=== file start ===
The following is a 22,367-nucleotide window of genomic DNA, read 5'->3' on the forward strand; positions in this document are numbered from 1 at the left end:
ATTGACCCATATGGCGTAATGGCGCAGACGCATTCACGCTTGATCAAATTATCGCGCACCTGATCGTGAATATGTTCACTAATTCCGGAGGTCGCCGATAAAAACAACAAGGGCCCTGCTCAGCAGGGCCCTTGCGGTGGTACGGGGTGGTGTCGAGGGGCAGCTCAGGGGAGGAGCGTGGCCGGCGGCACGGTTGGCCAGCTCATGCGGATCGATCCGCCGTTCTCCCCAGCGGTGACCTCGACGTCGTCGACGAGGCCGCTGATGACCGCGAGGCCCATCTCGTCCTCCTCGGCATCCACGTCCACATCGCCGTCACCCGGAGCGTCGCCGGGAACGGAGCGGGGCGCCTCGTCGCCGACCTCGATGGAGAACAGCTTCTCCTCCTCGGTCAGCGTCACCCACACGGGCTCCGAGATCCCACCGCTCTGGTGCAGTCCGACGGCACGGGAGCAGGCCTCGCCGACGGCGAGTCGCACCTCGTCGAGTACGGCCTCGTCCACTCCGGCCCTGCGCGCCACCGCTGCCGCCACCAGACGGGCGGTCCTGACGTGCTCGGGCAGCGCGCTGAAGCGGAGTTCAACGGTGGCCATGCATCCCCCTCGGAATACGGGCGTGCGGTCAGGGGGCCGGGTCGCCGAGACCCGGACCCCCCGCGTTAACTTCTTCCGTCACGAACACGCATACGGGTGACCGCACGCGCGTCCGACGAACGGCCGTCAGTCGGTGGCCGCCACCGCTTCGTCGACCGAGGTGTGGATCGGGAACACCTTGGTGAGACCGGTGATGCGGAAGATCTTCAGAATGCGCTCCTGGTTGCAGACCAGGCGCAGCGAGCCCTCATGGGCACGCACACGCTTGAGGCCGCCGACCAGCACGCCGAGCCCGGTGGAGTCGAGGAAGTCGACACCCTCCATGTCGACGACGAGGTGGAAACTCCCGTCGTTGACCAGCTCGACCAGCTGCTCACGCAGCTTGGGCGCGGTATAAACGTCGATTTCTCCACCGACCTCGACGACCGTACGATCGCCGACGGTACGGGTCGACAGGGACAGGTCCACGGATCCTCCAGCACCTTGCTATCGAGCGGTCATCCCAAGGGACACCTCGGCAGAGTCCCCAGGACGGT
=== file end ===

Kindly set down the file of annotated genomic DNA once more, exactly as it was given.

The following is a 22,367-nucleotide window of genomic DNA, read 5'->3' on the forward strand; positions in this document are numbered from 1 at the left end:
ATTGACCCATATGGCGTAATGGCGCAGACGCATTCACGCTTGATCAAATTATCGCGCACCTGATCGTGAATATGTTCACTAATTCCGGAGGTCGCCGATAAAAACAACAAGGGCCCTGCTCAGCAGGGCCCTTGCGGTGGTACGGGGTGGTGTCGAGGGGCAGCTCAGGGGAGGAGCGTGGCCGGCGGCACGGTTGGCCAGCTCATGCGGATCGATCCGCCGTTCTCCCCAGCGGTGACCTCGACGTCGTCGACGAGGCCGCTGATGACCGCGAGGCCCATCTCGTCCTCCTCGGCATCCACGTCCACATCGCCGTCACCCGGAGCGTCGCCGGGAACGGAGCGGGGCGCCTCGTCGCCGACCTCGATGGAGAACAGCTTCTCCTCCTCGGTCAGCGTCACCCACACGGGCTCCGAGATCCCACCGCTCTGGTGCAGTCCGACGGCACGGGAGCAGGCCTCGCCGACGGCGAGTCGCACCTCGTCGAGTACGGCCTCGTCCACTCCGGCCCTGCGCGCCACCGCTGCCGCCACCAGACGGGCGGTCCTGACGTGCTCGGGCAGCGCGCTGAAGCGGAGTTCAACGGTGGCCATGCATCCCCCTCGGAATACGGGCGTGCGGTCAGGGGGCCGGGTCGCCGAGACCCGGACCCCCCGCGTTAACTTCTTCCGTCACGAACACGCATACGGGTGACCGCACGCGCGTCCGACGAACGGCCGTCAGTCGGTGGCCGCCACCGCTTCGTCGACCGAGGTGTGGATCGGGAACACCTTGGTGAGACCGGTGATGCGGAAGATCTTCAGAATGCGCTCCTGGTTGCAGACCAGGCGCAGCGAGCCCTCATGGGCACGCACACGCTTGAGGCCGCCGACCAGCACGCCGAGCCCGGTGGAGTCGAGGAAGTCGACACCCTCCATGTCGACGACGAGGTGGAAACTCCCGTCGTTGACCAGCTCGACCAGCTGCTCACGCAGCTTGGGCGCGGTATAAACGTCGATTTCTCCACCGACCTCGACGACCGTACGATCGCCGACGGTACGGGTCGACAGGGACAGGTCCACGGATCCTCCAGCACCTTGCTATCGAGCGGTCATCCCAAGGGACACCTCGGCAGAGTCCCCAGGACGGT